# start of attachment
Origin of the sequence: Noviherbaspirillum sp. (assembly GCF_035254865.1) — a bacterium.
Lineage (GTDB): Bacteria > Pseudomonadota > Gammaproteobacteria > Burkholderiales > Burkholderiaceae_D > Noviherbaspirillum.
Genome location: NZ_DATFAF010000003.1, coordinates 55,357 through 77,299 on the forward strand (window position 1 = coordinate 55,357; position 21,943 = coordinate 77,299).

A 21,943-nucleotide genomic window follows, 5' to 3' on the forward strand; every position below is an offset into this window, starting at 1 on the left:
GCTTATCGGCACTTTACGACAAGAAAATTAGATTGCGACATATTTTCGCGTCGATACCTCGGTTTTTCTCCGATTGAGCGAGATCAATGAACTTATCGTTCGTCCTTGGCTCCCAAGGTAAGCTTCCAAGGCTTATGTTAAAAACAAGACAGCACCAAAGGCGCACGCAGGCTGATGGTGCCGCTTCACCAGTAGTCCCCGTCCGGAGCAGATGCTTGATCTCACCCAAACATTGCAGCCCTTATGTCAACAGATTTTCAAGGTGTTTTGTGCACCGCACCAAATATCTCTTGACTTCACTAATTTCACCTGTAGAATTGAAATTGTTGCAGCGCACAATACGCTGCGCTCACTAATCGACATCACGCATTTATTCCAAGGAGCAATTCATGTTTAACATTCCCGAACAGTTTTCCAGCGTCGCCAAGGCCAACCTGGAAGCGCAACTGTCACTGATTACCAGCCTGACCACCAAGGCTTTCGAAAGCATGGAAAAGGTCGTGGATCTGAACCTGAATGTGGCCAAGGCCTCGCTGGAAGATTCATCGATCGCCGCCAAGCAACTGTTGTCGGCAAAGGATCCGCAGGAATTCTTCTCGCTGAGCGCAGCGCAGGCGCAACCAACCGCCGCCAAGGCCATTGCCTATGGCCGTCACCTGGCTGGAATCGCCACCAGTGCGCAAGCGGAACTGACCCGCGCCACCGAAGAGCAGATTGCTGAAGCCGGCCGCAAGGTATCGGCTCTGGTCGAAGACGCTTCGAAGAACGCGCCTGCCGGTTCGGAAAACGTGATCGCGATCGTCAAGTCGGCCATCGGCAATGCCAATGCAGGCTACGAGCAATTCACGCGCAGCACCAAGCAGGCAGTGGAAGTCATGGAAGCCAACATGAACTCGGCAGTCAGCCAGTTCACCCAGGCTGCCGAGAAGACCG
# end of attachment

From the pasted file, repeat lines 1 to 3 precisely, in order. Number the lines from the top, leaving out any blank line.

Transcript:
Origin of the sequence: Noviherbaspirillum sp. (assembly GCF_035254865.1) — a bacterium.
Lineage (GTDB): Bacteria > Pseudomonadota > Gammaproteobacteria > Burkholderiales > Burkholderiaceae_D > Noviherbaspirillum.
Genome location: NZ_DATFAF010000003.1, coordinates 55,357 through 77,299 on the forward strand (window position 1 = coordinate 55,357; position 21,943 = coordinate 77,299).